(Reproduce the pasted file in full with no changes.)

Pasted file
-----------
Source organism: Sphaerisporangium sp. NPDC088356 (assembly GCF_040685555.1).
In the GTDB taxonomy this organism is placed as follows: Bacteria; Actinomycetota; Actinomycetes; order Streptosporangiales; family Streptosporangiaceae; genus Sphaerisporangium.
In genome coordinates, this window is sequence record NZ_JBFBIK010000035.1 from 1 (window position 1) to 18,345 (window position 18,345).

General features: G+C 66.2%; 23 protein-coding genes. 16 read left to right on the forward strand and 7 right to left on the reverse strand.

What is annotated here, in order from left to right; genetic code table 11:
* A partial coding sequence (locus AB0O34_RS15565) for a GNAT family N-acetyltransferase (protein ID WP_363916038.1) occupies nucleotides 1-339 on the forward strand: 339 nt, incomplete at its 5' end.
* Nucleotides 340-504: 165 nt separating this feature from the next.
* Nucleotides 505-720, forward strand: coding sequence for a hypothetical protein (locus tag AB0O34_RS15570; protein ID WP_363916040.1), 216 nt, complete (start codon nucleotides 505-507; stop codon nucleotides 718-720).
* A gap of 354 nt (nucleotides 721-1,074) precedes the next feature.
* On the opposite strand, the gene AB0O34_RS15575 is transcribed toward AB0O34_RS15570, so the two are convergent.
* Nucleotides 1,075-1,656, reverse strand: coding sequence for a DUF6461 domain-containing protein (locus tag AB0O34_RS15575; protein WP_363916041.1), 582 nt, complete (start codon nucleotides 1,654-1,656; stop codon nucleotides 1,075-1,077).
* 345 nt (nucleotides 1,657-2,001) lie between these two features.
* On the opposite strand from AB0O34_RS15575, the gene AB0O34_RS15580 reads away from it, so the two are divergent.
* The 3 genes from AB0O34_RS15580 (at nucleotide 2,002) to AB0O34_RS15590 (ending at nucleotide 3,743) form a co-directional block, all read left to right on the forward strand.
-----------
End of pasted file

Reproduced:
Source organism: Sphaerisporangium sp. NPDC088356 (assembly GCF_040685555.1).
In the GTDB taxonomy this organism is placed as follows: Bacteria; Actinomycetota; Actinomycetes; order Streptosporangiales; family Streptosporangiaceae; genus Sphaerisporangium.
In genome coordinates, this window is sequence record NZ_JBFBIK010000035.1 from 1 (window position 1) to 18,345 (window position 18,345).

General features: G+C 66.2%; 23 protein-coding genes. 16 read left to right on the forward strand and 7 right to left on the reverse strand.

What is annotated here, in order from left to right; genetic code table 11:
* A partial coding sequence (locus AB0O34_RS15565) for a GNAT family N-acetyltransferase (protein ID WP_363916038.1) occupies nucleotides 1-339 on the forward strand: 339 nt, incomplete at its 5' end.
* Nucleotides 340-504: 165 nt separating this feature from the next.
* Nucleotides 505-720, forward strand: coding sequence for a hypothetical protein (locus tag AB0O34_RS15570; protein ID WP_363916040.1), 216 nt, complete (start codon nucleotides 505-507; stop codon nucleotides 718-720).
* A gap of 354 nt (nucleotides 721-1,074) precedes the next feature.
* On the opposite strand, the gene AB0O34_RS15575 is transcribed toward AB0O34_RS15570, so the two are convergent.
* Nucleotides 1,075-1,656, reverse strand: coding sequence for a DUF6461 domain-containing protein (locus tag AB0O34_RS15575; protein WP_363916041.1), 582 nt, complete (start codon nucleotides 1,654-1,656; stop codon nucleotides 1,075-1,077).
* 345 nt (nucleotides 1,657-2,001) lie between these two features.
* On the opposite strand from AB0O34_RS15575, the gene AB0O34_RS15580 reads away from it, so the two are divergent.
* The 3 genes from AB0O34_RS15580 (at nucleotide 2,002) to AB0O34_RS15590 (ending at nucleotide 3,743) form a co-directional block, all read left to right on the forward strand.